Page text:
Pretty much. People found out what I do and offer me scrap metal left and right. So I started collecting it. My shop is pretty much full of old metal. If I do a commission piece, I usually have the person send me a bunch of pictures of their hot rod or their bike or whatever it is. I tape them up on the board, so that I can see them. Sometimes I sketch it out from three different views, so that I have an idea of the proportions. It's not usually something I stick to but it gives me an idea. If I do something out of my head, I just put stuff together until it looks right. That's the nice thing about metal, you can pull it apart and add it. I throw all the stuff together and if I have to take it apart, I take it apart. Usually though, what I have in my head comes out pretty good in my hands.
Is it almost like clay?
Yes, a famous sculpturer once said "the model is inside the stone. I just have to chip away at it until it shows up". I kind of do the opposite. The sculpture is in the metal somewhere. I've just got to keep at it until it looks right. Kind of the opposite to carving stone but pretty similar to clay I suppose. Putting it together and then shaping it exactly to what you want.
A lot of people wouldn't expect that from a material like iron and metal
And that's something I have fun with, using industrial material. I started using old sheet metal. Like the 48 Buick I did. That was with sheet metal door skins off of a 68 Satellite. At one time it was stamped out and used as something very utilitarian. Now I am taking it and recycling it into an art form which represents that motor transportation in a different way. I like working with metal. One thing which bugs me about a lot of fine artists who use metal as material, is that they learn just enough about welding or cutting or grinding to make their vision become a reality. When I got started at the Detroit Institute of Art, there was this stainless steel sculpture there which was huge and the welds were just atrocious. I thought to myself 'I might have a great concept for painting or a drawing but I can't paint and I can't draw. So I'm not going to try it. Why do these people think they can create a metal sculpture without having mastered the basic welding techniques then?". Something I try to bring to my metal art, is having the technique done first and then being able to translate it into my art.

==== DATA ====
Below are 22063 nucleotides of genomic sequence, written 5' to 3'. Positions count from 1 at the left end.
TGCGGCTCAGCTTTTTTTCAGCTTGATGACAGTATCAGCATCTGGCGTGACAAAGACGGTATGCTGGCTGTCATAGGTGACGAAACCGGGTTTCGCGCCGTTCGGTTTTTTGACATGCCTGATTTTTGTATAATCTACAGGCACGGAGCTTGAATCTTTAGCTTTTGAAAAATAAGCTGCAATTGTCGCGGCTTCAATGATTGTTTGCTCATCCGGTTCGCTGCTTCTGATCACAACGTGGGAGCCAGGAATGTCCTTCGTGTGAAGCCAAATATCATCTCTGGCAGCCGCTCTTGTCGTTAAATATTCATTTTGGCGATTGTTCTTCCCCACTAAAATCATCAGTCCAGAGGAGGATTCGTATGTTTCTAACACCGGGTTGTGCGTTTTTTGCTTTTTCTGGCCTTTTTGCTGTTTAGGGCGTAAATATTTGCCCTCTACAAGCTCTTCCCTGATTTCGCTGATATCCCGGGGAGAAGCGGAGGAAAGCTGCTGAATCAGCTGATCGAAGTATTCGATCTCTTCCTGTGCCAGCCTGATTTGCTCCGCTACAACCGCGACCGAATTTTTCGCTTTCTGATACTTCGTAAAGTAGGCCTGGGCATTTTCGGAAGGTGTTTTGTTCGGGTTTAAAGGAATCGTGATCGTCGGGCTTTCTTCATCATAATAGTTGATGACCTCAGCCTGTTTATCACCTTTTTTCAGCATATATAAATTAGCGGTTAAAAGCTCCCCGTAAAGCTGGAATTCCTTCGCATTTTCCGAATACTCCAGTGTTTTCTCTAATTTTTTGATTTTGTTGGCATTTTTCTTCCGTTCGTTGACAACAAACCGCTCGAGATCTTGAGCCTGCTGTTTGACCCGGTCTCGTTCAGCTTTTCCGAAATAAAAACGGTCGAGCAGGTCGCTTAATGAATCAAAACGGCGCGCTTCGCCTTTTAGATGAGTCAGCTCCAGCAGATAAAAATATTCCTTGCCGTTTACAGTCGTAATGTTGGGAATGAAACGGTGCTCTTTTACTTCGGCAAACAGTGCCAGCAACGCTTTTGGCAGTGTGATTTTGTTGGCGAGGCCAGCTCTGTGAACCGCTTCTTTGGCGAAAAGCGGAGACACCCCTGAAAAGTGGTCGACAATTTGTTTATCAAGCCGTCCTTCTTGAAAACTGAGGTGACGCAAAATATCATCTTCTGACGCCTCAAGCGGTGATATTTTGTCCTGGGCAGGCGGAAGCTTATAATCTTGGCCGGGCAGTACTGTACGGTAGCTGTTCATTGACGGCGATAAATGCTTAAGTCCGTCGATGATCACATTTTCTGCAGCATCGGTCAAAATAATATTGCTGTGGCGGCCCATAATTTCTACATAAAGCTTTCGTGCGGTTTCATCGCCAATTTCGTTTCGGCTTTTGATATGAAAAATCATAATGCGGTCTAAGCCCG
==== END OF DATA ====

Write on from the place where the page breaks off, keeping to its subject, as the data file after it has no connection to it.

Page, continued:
Do you continue to practice welding and also other techniques?
I absolutely love welding. About four years ago, I stopped using the art as an excuse to weld and decided that I had to take the art itself more seriously. Rather than just using it as an outlet for my welding. On the other hand, I have welding skills and work on a small scale. It takes a lot of practice and experience and enables me to create things which are maybe not so easy for other people to do. Whether it's the art or my fabrication, I am always welding and I'll always be doing that as long as I am physically able.
"I'm always welding. It's what I love doing"
How do you create all the different parts? It's like creating your own model kit and then assembling it with welding. How does that work?
I pretty much just put it together. To bond similar metals, I use a filler called Silicon Bronze to attach copper or bronze or galvanize for my sculptures. I don't paint. All the colours I get are either from different types of metal or different fillers, or from the heat that goes into the metal. That's where I like to get my colour from.
I am looking now at the blue Chrysler Desoto. Was that original paint?
Yes that was original paint from an old electrical box that I had sitting in my shop. I welded it to the body and then clear coated it.
During the melting process, can it get damaged?
It can, and that was actually the first time I tried that technique. I did that car for Jonathan Ward. The underneath of his car was all new and modern but the body was purposely old and patina'd. I wanted to capture those aesthetics, so I decided to try using pieces that were already patina'd and painted. I used very little heat and strategically placed my weld, to not burn off too much of the metal. That was a learning curve. You can see the rear fenders are a little bit burned because I tried welding all the way around. Even though it didn't turn out exactly as I had it in my head, I still think it looked cool with the piece. So I left it at that. Each time I learn a bit more about how to keep as much of the original paint as possible. It's like an assemblage but I like to do it by welding instead of gluing or screwing something together.
What is the Lizard you made?
That's Johnathon Wards' logo. The Desoto, the 48 Buick and the Toyota are all vehicles that Johnathon built at his shop in California which is ICON and that lizard is his company logo. So I added it.
What is that other art on your website? I saw a couple of skulls.